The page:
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To Save Children dying from Road Accidents, Recommend and Ensure a Strong Road Safety Law and Child Safety Law!

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In India, an accident happens every 60 seconds and every 3.7 minutes, to be precise, a road mishap snuffs out a life.

Driving on India’s roads could be as dangerous to life.

Road accidents also create enormous losses to the exchequer. India loses $20 billion due to road accidents annually which is enough to feed 50% of the nation’s malnourished children.

Road accidents have left nearly 70 children dead and many injured since the start of 2013. More than 60 students were also injured in 11 accidents spread over seven states since January 2013 till July this year. In all instances, the victims were travelling in school buses which were either hit by other vehicles or trains or rolled down mountain slopes.

More disturbingly, a large number of deaths from road accidents are borne by “vulnerable road users” such as pedestrians, cyclists and motorcyclists. The burgeoning middle class, access to easier credits and an array of vehicles to choose from have all led to overcrowding of roads and its consequent chaos.

 “Road traffic crashes are a growing health and development concern affecting all nations,” said Dr. Margaret Chin, WHO’s director general, suggesting that it is important to have an action plan for an intensified response.

Although the country has speed limits for all types of roads and well-defined norms for alcohol content in blood for all drivers, detection of violations is very low. On both the counts, the enforcement is as low as “three” in a scale of 0-10 whereas neighbors like Singapore has scored seven points.

Road traffic injuries take an enormous toll on individuals and communities as well as on national economies.

India not only has the dubious distinction of having one of the worst road accident records in the world, but that these are taking more and more young lives, particularly of school children.

Most of the accidents to school kids took place in Punjab, Uttar Pradesh, Jammu and Kashmir, Tamil Nadu, Rajasthan, Maharashtra and Telangana.

In one of the worst disasters, 19 students were killed and some 20 injured when their school bus was smashed by a speeding train at an unmanned rail-road crossing in Telangana Thursday. The dead included the school bus driver.

Although the number of school children is a miniscule part of the total number of Indians dying daily on the roads, activists say most accidents are avoidable.

Two accidents this year injured 12 school students. The first took place May 12 in Greater Noida in Uttar Pradesh, injuring two students. Ten students were injured in adjoining Noida April 29 when their school bus was hit by a state-run bus.

Three children died when their school bus collided with a truck at Malkapur in Maharashtra Jan 10 this year.

Six students lost their lives on the Solapur-Dhule highway while on an excursion in Maharashtra

In an accident in Tamil Nadu's Pudukottai district in June 2013, a mini van collided with a bus, killing seven school children.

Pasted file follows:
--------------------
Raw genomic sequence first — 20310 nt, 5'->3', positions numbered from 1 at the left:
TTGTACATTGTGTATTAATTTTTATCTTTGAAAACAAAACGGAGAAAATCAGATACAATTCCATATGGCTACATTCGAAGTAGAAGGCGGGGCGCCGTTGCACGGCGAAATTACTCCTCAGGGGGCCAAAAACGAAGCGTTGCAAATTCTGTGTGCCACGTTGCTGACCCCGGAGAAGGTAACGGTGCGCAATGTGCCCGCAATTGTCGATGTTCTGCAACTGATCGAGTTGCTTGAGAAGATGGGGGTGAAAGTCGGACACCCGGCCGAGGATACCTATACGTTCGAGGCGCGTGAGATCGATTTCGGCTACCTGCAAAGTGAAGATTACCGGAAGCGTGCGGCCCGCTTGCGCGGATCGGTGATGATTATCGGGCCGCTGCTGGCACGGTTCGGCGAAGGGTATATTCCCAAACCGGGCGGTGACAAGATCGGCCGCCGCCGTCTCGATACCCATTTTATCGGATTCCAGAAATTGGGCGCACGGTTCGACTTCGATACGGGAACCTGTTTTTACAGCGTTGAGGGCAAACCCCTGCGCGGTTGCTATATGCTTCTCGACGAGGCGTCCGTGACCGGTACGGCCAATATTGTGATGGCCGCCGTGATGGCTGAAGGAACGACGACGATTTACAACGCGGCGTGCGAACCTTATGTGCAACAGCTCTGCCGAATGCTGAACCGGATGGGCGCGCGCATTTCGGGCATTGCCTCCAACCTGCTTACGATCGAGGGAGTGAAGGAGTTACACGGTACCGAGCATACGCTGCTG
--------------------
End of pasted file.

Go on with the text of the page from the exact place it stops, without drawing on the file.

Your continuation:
Another seven children died when their bus fell into a gorge in Jammu and Kashmir's Anantnag district in April 2013.

In July last year, 11 students were killed and 20 injured when their bus hit a truck in Rajasthan's Hanumangarh district.

Another school bus-truck collision in Jalandhar in Punjab March 4, 2013, left 11 children dead.

These figures indicate how grave the issue of child safety was in India.

According to the National Crime Records Bureau, 20 children under the age of 14 years die daily in road accidents in India. Many cases go unreported and doesn’t catch the eye of the media too.

Still, India has no child safety laws!! Under child safety laws, children should be provided helmets and seat belts, and an adult should be posted on all school buses to supervise them and check errant drivers.

A RTI-based study found that deaths while going to schools rose in 2012 by 39.25 percent.

The only law governing road safety in India, the Motor Vehicles Act, 1988 has not been effective. The amendment proposed to the law in 2012 does not solve the current situation on Indian roads.

 We need a new law that includes:

  >Protection for children, pedestrians and cyclists during commute

  >Increased enforcement

  >Mandatory road safety education

  >Transparent and efficient process for getting a license

School buses should be put in a special class of vehicles, like an ambulance.

School Bus License should be a Special Category License prompting many areas of child safety and should be renewed annually.

Special category would bring in three distinct benefits.

"First, it will ensure that there is a strong procedure to check on the licensing.

"Second, the drivers will be required to undergo training and will have to renew their licence each year.

"Third, there will be certain safety standards such as seat belts, low floor buses in place," he said.

India has only about one percent of the world's vehicles but accounts for 10 percent of the world's road accidents.

Road accident death happens in every four minutes in India and about 380 deaths occur every day, equivalent to a jumbo jet crashing daily.

Road accidents and fatalities have never grabbed attention, while 2,000 people dying annually in terrorist acts becomes a national issue.


We Cannot Let More People Die Just Because There Isn’t An Effective Law In Place.

Join Us In Requesting Our President Of India, Shri Pranab Mukherjee To Support, Recommend & Ensure A Stronger National Road Safety Law To Be Introduced It In The Parliament.


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